Being sure of our position doesn't give us license to ram it down anyone's throat. We must respect others, even if we don't respect their ideas. The search for truth demands openness and genuine tolerance without compromising intellectual honesty. It is important to demonstrate why you think someone is wrong with composure and care and listen to his view with an open mind, willing to be proven wrong. You're seeking understanding and truth, not the final word in an argument.


Torah Portion of the Week
Vayetzei

This week we have the trials and tribulations of Jacob living with and working for his father-in-law, Laban. Jacob agreed to work as a shepherd 7 years for Rachel only to have Laban switch daughters on him at the marriage ceremony. (This is why we have the bedekin, the lifting of the veil, at traditional weddings -- to ensure one is marrying the right bride.)

As Jacob tries to build his equity, Laban changes their agreement time after time. After 20 years, the Almighty tells Jacob the time has come to return to the land of Canaan. Jacob and his household secretly leave only to be pursued by Laban who has claims to put forth. The story ends with peace and blessings between Jacob and Laban.

 

Dvar Torah
based on Growth Through Torah by Rabbi Zelig Pliskin

The Torah states:

And it was when Laban heard about the coming of Jacob, the son of his sister, and he ran to greet him, and he hugged him and he kissed him, and he brought him to his house. And (Jacob) told Laban all that had happened. (Genesis 29:13)

How would you describe Laban's behavior towards Jacob after reading this verse?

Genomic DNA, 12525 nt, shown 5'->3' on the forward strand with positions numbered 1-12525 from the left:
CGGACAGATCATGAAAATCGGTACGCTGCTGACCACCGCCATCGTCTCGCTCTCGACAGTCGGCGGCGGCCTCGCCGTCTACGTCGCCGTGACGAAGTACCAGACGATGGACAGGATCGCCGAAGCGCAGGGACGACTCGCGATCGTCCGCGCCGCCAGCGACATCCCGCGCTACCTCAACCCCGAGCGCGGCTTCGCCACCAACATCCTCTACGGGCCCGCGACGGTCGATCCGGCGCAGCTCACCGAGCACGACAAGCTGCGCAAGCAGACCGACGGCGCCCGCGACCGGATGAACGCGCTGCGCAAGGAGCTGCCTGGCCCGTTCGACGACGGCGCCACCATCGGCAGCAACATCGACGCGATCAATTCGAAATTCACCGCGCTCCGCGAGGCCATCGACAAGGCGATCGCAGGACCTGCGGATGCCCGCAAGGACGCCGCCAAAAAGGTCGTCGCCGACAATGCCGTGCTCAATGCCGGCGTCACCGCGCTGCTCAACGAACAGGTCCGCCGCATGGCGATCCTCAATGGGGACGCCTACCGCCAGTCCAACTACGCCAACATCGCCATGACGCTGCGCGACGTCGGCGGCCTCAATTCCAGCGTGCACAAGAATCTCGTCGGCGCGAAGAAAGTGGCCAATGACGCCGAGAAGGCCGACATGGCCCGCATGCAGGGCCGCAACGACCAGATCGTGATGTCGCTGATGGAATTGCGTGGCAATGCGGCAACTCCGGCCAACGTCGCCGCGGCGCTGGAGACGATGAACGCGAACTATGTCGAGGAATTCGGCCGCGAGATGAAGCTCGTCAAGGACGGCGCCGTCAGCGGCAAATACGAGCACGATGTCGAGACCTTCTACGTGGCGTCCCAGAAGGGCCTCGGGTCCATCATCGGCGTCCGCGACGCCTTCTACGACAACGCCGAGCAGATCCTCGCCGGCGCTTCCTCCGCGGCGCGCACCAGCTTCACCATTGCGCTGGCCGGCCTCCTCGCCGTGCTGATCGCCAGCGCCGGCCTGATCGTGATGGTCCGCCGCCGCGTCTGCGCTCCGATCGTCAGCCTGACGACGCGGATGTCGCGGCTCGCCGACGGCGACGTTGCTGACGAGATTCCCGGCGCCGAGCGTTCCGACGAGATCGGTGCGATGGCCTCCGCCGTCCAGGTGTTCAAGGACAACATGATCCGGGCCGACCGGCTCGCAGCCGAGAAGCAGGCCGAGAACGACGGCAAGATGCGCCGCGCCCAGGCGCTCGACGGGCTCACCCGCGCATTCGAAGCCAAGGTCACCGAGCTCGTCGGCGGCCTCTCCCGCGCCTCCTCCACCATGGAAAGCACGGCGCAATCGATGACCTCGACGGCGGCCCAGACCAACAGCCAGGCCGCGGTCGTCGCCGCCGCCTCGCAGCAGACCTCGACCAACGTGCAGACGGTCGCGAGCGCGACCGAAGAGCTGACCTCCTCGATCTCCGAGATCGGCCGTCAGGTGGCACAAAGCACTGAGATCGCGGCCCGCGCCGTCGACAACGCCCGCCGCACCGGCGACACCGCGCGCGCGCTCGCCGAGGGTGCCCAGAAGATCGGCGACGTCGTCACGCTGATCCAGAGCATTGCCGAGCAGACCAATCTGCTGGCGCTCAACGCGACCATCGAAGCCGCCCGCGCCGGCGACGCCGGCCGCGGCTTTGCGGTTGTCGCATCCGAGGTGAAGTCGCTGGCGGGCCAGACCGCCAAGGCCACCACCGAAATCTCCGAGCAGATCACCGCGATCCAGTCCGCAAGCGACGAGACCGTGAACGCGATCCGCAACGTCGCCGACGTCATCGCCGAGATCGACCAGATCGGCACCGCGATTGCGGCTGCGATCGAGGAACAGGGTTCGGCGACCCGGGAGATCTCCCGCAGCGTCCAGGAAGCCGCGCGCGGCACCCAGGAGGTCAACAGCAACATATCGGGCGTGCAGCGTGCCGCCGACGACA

It would appear to be an extremely warm and loving greeting by an uncle who was sincerely happy to see his nephew. Let us take a look at Rashi and see how the Sages in the Midrash viewed Laban's greeting:

"And he ran to greet him" -- Laban assumed that Jacob would be loaded with gifts since when Eliezer, their family's servant, came he brought along ten loaded camels. "And he hugged him" -- When Laban didn't see anything, he said to himself that perhaps Jacob had concealed gold under his garments and therefore he hugged him. "And he kissed him" -- Laban said that perhaps Jacob had diamonds hidden in his mouth and that is why he kissed him. Therefore, Jacob had to explain that he was fleeing for his life and was penniless.

We know how important it is to judge people favorably. However, if someone is an evil person we are obligated to judge him unfavorably. Some people might find this rather harsh, but that is the reality: with evil people, assume the worst. (Rabbi Yeruchem Levovitz; Daas Torah: Beraishis, p. 192)

The way of the Torah is to use wisdom to know when to assume negative motivations and when to judge people favorably. Unfortunately, too many people fail to judge others favorably when they really should. On the other hand, to assume everyone is always righteous is the attribute of a fool, not a righteous person.



CANDLE LIGHTING - November 23:
(or go to http://aish.com/candlelighting)

Jerusalem  4:00
Guatemala 5:12  Hong Kong 5:20  Honolulu 5:30
J'Burg 6:22  London 3:44  Los Angeles 4:28
Melbourne 8:00  Miami 5:12  Moscow 3:53
New York 4:15  Singapore  6:33



QUOTE OF THE WEEK:

High level conversation is about ideas,
average level is about things,
and ...
inferior level of conversation is about people.



In honor of
Ahuva Gray
and her recent new book
My Sister, The Jew
www.mysisterthejew.com

Published: November 17, 2001